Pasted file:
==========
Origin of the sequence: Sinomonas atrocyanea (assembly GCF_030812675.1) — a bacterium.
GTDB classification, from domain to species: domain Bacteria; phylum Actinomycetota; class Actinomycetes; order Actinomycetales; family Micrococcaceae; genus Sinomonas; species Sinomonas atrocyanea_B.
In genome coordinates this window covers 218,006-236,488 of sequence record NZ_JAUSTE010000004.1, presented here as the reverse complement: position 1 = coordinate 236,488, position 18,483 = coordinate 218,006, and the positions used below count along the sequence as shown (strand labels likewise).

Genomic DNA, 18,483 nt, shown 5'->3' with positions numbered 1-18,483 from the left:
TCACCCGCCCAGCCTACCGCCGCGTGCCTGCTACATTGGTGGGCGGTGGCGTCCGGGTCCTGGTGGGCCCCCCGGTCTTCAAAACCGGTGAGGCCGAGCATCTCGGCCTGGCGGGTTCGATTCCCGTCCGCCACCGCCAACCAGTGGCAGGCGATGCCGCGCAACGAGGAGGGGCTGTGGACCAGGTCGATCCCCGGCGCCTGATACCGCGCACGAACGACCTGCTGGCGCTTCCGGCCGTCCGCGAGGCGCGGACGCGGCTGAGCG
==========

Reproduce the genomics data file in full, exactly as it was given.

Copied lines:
Origin of the sequence: Sinomonas atrocyanea (assembly GCF_030812675.1) — a bacterium.
GTDB classification, from domain to species: domain Bacteria; phylum Actinomycetota; class Actinomycetes; order Actinomycetales; family Micrococcaceae; genus Sinomonas; species Sinomonas atrocyanea_B.
In genome coordinates this window covers 218,006-236,488 of sequence record NZ_JAUSTE010000004.1, presented here as the reverse complement: position 1 = coordinate 236,488, position 18,483 = coordinate 218,006, and the positions used below count along the sequence as shown (strand labels likewise).

Genomic DNA, 18,483 nt, shown 5'->3' with positions numbered 1-18,483 from the left:
TCACCCGCCCAGCCTACCGCCGCGTGCCTGCTACATTGGTGGGCGGTGGCGTCCGGGTCCTGGTGGGCCCCCCGGTCTTCAAAACCGGTGAGGCCGAGCATCTCGGCCTGGCGGGTTCGATTCCCGTCCGCCACCGCCAACCAGTGGCAGGCGATGCCGCGCAACGAGGAGGGGCTGTGGACCAGGTCGATCCCCGGCGCCTGATACCGCGCACGAACGACCTGCTGGCGCTTCCGGCCGTCCGCGAGGCGCGGACGCGGCTGAGCG